Heidi James

Published by Bluemoose Books 24 April 2014

176pp, paperback, £8.99

Reviewed by Alison Burns


‘The cubicle is clean, with only minimal graffiti; she supposes only adults use these toilets.  Accordingly, there are stickers offering the numbers of counselling services and taxi firms.  A poster reminds her that the police will protect her if her partner is abusive; the poster also conveniently lists the types of abuse one might encounter.  She wipes herself, stands and pulls up her knickers, smoothing her skirt down.  She washes her hands, avoiding her reflection.  She doesn’t want to think about her husband or children, but they prey on her mind constantly, no matter what, she can’t shake loose.  She is an animal in a trap that will have to resort to chewing off its own limb to escape.’

Alienation is a powerful subject.  For women, life can trigger a desperation verging on madness.  Their bodies can become their enemies, their partners and children lethal traps.  The literature on female breakdown is large, and shocking.  The shock is that of recognition.

In this, her debut novel, Heidi James explores an extreme case of self-harm.  She opens with an arresting close-up of an unnamed damaged woman lying in a hospital bed being looked after:  ‘swaddled’, ‘unable to hurt herself’, ‘reduced to a thing that loves’.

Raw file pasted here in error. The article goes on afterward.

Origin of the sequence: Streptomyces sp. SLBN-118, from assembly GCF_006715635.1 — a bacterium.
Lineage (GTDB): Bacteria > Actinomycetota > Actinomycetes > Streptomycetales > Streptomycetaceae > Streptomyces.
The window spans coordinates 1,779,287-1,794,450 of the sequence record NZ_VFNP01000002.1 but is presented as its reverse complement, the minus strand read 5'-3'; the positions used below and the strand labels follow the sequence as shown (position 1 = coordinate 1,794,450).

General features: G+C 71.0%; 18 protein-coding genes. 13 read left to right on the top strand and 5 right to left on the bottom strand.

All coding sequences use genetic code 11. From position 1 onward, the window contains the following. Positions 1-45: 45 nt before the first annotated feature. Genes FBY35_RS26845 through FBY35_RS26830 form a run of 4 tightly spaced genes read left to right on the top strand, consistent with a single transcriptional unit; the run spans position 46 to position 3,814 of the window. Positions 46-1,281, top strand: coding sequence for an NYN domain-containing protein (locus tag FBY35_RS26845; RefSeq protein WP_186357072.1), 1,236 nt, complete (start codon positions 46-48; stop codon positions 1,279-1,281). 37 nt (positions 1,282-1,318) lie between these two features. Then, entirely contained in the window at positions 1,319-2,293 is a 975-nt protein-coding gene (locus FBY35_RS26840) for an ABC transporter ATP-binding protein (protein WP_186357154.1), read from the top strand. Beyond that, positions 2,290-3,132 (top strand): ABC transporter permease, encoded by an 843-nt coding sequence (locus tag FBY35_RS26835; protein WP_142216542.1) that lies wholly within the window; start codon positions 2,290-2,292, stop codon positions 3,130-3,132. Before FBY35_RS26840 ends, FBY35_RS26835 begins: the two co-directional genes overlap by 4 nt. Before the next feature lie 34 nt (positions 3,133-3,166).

Then we meet Cora, a financial-services manager, commuting home from work, eerily detached and going through the motions.  Already, in the first paragraph, the ‘blunt scissors’ of the ticket-gates place us in existential horror territory.  At work, Cora is completely in control; inside, though, she is in danger, seeing teeth and mouths everywhere.  At home, she moves in family life as if in a nightmare, everywhere at risk of erasure or violence.  Her children’s and husband’s love is ‘a beast, ripping chunks from her body’.

As we follow Cora through her minefield, we hear also from her husband (known only as ‘he’), who thinks of his family as ‘ordinary, normal people’.  As Cora’s crisis deepens, we see him trying to puzzle out what’s going on:  does she have a lover, is it something he’s done, why isn’t she coping?

Neurotic with her husband in private, abusive to their friends in public, Cora is hiding something truly terrifying:  she is unnatural.  In one of the most shocking scenes, she terrorises her little boy:  ‘She is pleased by his fear.  It is as reassuring as money in the bank.’

Fear of blankness, and fear of her own anger, drive Cora to extremes.  She begins to torture herself in order to feel  –  or maybe in order to tolerate her own lack of feeling.  First with clothes-pegs, then with sex-aid clamps, she pinches her nipples.  She digs out one of her finger-nails, rips out her hair.  She picks up a man in a bar, invites rough sex, then finds herself biting his penis.  By the end, she has taken mortification of the flesh to its absolute limit.

Hailed by Byte the Book as ‘a beautiful, brutal novel’, Wounding is a searing portrait of a woman on the edge, and should provoke much discussion.

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